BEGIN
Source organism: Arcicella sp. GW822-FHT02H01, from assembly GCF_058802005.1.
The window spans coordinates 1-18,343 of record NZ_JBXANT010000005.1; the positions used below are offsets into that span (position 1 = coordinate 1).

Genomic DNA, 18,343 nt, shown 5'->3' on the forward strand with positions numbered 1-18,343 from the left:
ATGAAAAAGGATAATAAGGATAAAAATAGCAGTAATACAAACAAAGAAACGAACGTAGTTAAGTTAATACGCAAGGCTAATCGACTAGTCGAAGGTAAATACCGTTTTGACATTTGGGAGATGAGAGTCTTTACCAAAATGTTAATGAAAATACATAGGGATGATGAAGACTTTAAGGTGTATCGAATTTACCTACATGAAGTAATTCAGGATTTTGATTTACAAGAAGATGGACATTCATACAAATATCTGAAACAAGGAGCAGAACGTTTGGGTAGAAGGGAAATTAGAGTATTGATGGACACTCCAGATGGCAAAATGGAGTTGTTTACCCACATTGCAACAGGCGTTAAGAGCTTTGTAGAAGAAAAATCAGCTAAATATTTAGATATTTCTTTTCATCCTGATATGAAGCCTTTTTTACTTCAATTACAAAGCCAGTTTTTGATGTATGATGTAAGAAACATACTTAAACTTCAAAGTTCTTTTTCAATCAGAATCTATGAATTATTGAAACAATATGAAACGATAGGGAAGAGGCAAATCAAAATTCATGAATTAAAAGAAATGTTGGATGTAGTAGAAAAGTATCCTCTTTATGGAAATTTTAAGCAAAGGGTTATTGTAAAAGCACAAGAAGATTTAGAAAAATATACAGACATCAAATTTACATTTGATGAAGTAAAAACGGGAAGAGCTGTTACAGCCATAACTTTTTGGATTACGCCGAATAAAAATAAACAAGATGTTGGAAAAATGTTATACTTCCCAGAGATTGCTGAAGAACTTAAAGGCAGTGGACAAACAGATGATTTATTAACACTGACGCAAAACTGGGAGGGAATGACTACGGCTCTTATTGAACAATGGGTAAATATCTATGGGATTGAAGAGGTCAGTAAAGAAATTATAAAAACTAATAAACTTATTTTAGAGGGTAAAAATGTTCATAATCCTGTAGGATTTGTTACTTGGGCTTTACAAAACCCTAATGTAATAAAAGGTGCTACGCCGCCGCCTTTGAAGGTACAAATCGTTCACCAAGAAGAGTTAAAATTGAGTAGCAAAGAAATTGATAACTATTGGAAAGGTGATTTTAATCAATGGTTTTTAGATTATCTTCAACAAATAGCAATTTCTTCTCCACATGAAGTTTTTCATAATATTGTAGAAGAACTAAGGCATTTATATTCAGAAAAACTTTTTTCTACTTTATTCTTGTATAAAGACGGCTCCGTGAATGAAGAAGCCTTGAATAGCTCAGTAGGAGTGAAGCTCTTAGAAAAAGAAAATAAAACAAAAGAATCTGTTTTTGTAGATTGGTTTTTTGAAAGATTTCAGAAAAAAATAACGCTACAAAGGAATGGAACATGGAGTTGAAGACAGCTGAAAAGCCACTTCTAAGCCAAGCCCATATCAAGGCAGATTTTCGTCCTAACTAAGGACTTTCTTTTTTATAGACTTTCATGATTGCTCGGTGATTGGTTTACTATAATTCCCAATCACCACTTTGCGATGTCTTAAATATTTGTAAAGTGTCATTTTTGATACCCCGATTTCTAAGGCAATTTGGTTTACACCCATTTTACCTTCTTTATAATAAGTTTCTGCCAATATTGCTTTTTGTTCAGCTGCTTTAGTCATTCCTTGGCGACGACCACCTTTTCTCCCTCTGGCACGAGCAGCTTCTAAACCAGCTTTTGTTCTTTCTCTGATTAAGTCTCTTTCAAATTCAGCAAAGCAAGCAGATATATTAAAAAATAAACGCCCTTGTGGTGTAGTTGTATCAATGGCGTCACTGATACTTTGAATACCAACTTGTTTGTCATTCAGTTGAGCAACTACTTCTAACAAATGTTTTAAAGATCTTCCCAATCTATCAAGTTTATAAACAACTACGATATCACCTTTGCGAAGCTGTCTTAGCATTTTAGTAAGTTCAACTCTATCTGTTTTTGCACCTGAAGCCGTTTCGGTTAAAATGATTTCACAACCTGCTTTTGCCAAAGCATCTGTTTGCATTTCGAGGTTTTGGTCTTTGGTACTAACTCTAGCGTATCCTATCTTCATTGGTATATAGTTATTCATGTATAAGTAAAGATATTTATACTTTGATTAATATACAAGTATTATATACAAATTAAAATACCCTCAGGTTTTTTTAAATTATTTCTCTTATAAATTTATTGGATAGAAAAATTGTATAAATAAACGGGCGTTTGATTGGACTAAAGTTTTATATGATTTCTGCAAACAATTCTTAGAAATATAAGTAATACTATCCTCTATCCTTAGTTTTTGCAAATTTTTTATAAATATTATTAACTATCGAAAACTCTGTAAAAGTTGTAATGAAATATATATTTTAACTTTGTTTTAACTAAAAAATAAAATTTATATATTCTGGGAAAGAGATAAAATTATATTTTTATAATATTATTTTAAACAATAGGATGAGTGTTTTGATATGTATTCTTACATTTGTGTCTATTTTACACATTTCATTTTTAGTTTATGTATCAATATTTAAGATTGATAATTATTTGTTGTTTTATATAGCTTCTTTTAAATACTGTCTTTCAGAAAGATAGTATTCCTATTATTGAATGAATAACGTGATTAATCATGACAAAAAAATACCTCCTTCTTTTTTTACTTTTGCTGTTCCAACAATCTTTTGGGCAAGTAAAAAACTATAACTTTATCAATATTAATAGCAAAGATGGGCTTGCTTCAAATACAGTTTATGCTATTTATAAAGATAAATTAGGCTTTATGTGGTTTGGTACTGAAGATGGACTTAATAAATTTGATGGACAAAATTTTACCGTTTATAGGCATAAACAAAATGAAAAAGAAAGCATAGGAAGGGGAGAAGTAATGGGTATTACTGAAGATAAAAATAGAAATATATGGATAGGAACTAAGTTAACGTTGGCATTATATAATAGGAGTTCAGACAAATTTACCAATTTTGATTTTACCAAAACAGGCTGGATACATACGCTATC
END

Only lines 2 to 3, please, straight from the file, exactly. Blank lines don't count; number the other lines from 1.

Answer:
The window spans coordinates 1-18,343 of record NZ_JBXANT010000005.1; the positions used below are offsets into that span (position 1 = coordinate 1).

Genomic DNA, 18,343 nt, shown 5'->3' on the forward strand with positions numbered 1-18,343 from the left: